Thursday, December 6, 2012

In review--Radiant Ravi


Ravi Shankar
Tenth Decade DVD
In Concert: Live in Escondido
East Meets West


As Pandit (term of reverence in India) Ravi Shankar made his way to the concert stage, the 91 year old sitar player looked exhausted and dispirited.  Accompanied by his right-hand man tabla player Tanmoy Bose, master percussionist (also on tabla) Samir Chatterjee, student Ravichandra Kulur on bansuri flute (and percussion on one track), and another student Parimal Sadaphal on sitar, Shankar opened with the Alap to the evening raga, Yaman Kalyan.  By the time the musicians had joined in jod portion of the raga (when the tabla introduces beats), Shakar’s face emitted a rosy glow.  An hour and twenty-four minutes later as the musicians played the fiery last notes of the final raga, Ragamala, (based on an Indian folksong), Shankar resembled a new man, glowing from a spectacular performance.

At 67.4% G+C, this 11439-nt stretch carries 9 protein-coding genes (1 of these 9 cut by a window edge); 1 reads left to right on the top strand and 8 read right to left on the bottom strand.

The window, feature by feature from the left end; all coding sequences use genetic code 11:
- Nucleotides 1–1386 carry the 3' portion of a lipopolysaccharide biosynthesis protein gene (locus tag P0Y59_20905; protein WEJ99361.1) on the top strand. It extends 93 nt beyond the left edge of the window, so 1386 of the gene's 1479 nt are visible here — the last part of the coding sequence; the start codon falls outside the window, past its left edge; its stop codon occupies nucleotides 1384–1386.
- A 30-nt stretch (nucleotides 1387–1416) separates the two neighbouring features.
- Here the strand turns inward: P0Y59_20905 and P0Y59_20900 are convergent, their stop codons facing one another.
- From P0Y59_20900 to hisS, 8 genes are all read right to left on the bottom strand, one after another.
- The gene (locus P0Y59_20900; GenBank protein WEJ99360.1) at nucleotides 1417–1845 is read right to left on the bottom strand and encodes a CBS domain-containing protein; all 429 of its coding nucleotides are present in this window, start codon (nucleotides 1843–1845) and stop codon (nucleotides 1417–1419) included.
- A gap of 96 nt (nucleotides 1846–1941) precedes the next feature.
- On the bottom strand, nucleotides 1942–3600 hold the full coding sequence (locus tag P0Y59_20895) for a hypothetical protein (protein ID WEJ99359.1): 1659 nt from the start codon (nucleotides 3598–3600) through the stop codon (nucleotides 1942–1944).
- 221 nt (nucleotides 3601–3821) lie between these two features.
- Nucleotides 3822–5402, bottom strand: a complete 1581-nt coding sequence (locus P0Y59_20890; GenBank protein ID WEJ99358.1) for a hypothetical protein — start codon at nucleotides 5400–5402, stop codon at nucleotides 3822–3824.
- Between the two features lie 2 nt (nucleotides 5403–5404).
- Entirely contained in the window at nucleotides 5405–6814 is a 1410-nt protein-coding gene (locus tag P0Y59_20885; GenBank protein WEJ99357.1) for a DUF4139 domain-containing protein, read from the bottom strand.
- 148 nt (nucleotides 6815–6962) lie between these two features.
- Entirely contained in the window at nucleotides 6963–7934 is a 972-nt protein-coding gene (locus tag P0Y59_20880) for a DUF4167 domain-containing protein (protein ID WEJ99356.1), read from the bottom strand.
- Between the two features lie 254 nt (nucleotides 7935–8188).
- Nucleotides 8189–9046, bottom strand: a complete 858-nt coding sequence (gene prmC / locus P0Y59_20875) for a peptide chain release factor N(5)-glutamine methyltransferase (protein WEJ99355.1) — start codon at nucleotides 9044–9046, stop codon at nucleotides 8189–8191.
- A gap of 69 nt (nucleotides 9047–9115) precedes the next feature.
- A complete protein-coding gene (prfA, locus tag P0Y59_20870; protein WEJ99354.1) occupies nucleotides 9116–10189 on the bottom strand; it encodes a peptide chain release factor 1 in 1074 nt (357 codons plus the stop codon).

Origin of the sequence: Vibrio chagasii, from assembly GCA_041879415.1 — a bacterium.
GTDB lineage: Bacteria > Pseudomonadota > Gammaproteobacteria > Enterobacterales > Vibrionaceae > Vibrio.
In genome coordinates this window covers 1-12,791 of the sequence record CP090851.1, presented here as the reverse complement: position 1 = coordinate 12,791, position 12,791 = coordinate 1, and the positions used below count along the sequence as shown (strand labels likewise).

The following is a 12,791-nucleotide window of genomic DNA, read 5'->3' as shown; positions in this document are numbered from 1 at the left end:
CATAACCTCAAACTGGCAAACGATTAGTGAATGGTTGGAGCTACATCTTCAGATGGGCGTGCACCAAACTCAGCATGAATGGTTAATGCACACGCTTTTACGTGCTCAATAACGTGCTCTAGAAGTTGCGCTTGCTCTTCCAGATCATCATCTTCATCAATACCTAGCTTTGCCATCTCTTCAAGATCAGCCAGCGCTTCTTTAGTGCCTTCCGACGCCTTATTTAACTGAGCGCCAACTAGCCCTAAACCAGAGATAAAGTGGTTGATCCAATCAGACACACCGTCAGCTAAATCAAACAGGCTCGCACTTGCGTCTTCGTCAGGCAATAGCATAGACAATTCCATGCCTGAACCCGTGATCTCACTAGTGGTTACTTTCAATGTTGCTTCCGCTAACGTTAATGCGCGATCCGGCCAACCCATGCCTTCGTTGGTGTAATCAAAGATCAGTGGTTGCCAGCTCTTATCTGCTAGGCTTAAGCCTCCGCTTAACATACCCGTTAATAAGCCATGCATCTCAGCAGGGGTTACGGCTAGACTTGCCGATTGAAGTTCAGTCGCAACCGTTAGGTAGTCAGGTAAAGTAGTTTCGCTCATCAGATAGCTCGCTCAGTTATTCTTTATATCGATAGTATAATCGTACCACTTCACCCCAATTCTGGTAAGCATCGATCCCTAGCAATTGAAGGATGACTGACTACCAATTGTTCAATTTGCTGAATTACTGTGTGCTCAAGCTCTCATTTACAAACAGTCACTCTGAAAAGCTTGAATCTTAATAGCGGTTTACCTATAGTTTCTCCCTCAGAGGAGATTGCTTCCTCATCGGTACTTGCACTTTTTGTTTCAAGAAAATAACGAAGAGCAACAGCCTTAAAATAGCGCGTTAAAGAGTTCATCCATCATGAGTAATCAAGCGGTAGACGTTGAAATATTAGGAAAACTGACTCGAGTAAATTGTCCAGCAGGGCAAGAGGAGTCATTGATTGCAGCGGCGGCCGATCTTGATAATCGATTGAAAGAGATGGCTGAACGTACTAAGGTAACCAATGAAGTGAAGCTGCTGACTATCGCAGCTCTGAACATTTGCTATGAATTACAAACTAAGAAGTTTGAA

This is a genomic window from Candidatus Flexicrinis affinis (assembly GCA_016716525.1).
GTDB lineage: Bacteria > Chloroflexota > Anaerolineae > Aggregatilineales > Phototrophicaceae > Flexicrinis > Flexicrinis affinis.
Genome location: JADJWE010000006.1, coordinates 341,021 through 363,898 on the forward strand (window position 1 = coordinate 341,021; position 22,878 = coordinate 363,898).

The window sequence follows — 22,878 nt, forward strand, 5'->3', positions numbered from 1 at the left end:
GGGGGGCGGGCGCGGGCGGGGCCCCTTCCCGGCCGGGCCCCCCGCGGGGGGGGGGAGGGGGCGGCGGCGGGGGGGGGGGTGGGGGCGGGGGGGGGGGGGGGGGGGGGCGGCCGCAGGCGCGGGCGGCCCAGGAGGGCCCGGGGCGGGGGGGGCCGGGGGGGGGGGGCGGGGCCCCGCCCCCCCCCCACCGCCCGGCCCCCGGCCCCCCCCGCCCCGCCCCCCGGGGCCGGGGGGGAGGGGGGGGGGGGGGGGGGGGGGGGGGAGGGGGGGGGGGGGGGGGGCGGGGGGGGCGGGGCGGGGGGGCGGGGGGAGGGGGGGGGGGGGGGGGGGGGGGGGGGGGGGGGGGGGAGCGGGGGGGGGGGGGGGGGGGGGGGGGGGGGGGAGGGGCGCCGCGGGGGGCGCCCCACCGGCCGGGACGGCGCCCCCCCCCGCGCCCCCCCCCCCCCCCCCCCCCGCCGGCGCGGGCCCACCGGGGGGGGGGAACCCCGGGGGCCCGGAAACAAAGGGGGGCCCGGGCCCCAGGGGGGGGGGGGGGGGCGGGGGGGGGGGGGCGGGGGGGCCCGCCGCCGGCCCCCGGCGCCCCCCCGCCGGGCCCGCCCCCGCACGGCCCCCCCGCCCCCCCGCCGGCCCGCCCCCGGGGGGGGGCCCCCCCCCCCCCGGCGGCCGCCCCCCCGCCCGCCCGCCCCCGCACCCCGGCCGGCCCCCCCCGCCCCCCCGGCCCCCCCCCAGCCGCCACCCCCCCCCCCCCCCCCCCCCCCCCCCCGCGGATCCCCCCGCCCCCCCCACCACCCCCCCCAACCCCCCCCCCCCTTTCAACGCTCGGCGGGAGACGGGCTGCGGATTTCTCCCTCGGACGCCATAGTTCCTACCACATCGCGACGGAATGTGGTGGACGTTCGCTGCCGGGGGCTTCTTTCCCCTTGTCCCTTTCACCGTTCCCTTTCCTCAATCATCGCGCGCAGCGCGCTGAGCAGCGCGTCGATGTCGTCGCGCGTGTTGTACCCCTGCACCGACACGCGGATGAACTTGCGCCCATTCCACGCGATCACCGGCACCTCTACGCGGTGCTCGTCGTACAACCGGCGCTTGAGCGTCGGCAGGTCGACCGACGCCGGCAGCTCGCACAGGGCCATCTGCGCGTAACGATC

The second raga, Khamaj in slow and medium tempo teen taal (or 16 beats per measure) develops into a mood-lifter halfway through with two percussionists, two sitar players, bansuri join in another spectacular performance, with the flute and sitar engaging in a playful call & response.  I thought the second raga was my favorite until I watched the final raga which in its course downstream flowed from ethereal to fiery reminding me of a calm river transforming into white rapids.  Through eye contact, Shakar engages the other musicians in musical challenges tossed like a tennis ball from one musician to the next.  And each musician knows instinctively what to play and when to build the excitement of the music into a crescendo (famous with Indian ragas). Each moment grows more intriguing and more delicious than the last one.

But prior to the feisty passages of the raga, the music slowed into an interlude where we could hear the singing qualities of the instruments basking in the glow of the evening.  Percussionists will find their thrills on the third track, Taal Vadya.  The fourth track Goonga Sitar offers a more experimental sound when Shankar gagged or muted the strings on his sitar, turning the lute into a percussion instrument temporarily.  The result proved interesting, but hardly compared to the three ragas that gave us more proof as to why Ravi Shankar, even in his nineties is one of the top ten musicians on the planet.

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